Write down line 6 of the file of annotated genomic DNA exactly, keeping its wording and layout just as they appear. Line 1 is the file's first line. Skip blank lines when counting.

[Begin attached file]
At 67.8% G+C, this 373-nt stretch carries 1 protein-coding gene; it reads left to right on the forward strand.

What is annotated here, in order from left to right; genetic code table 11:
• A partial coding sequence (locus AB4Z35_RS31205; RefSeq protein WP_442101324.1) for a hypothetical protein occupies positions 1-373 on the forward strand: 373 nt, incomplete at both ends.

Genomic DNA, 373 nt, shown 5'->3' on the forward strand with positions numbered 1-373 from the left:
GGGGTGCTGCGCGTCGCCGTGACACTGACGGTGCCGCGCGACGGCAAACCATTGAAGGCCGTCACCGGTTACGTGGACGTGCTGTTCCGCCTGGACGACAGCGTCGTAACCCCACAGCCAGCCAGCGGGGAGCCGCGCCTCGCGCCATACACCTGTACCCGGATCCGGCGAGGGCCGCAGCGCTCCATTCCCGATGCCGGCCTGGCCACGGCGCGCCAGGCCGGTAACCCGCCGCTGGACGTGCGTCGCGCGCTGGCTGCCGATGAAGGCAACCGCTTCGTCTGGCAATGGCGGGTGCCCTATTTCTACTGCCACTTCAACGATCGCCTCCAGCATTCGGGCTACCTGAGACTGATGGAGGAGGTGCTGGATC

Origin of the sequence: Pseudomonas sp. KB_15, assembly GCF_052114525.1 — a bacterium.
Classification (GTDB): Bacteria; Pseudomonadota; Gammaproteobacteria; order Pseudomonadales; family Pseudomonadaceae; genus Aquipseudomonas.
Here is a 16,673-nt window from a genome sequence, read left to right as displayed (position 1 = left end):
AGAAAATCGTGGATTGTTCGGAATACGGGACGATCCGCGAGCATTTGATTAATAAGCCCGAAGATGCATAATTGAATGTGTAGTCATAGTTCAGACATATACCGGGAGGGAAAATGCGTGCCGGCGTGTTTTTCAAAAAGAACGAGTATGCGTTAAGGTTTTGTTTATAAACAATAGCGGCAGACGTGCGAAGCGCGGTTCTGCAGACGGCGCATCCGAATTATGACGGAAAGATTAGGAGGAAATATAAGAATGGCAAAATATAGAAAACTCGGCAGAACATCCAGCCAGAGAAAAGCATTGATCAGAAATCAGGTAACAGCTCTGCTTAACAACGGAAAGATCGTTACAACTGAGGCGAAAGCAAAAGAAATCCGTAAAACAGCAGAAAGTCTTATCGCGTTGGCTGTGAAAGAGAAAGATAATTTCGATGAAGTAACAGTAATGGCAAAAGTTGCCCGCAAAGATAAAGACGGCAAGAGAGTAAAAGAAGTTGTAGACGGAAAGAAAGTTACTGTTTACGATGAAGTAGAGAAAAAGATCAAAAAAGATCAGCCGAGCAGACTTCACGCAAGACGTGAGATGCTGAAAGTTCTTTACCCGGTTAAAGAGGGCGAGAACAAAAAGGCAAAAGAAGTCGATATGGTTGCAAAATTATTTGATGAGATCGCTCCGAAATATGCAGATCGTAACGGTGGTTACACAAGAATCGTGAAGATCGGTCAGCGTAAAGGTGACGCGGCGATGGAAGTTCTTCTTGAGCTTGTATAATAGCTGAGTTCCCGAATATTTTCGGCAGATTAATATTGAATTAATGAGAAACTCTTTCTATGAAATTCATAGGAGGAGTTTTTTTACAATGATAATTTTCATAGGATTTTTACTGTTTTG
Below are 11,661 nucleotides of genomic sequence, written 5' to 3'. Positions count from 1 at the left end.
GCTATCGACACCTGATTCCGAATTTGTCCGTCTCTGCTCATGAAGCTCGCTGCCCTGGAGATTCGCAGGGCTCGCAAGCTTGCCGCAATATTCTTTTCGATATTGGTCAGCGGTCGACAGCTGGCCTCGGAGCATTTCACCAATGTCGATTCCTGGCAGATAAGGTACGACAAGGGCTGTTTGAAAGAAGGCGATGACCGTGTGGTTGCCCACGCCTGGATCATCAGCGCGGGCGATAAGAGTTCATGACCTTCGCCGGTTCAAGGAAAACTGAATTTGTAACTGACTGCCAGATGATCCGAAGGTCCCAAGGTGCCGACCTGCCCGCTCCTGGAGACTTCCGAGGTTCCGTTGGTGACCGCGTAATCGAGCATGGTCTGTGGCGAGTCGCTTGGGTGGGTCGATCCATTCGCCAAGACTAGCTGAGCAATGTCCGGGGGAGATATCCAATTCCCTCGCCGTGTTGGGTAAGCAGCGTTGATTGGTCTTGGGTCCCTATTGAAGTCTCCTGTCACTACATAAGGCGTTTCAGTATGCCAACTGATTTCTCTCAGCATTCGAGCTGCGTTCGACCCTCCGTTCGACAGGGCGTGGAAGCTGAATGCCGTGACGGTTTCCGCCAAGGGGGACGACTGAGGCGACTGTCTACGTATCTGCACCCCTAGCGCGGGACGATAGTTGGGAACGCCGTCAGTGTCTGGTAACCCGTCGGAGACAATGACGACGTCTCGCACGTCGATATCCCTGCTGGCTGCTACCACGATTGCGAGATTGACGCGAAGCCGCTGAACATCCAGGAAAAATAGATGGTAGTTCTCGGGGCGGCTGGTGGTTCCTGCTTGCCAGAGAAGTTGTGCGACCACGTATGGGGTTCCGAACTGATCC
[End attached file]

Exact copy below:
Origin of the sequence: Pseudomonas sp. KB_15, assembly GCF_052114525.1 — a bacterium.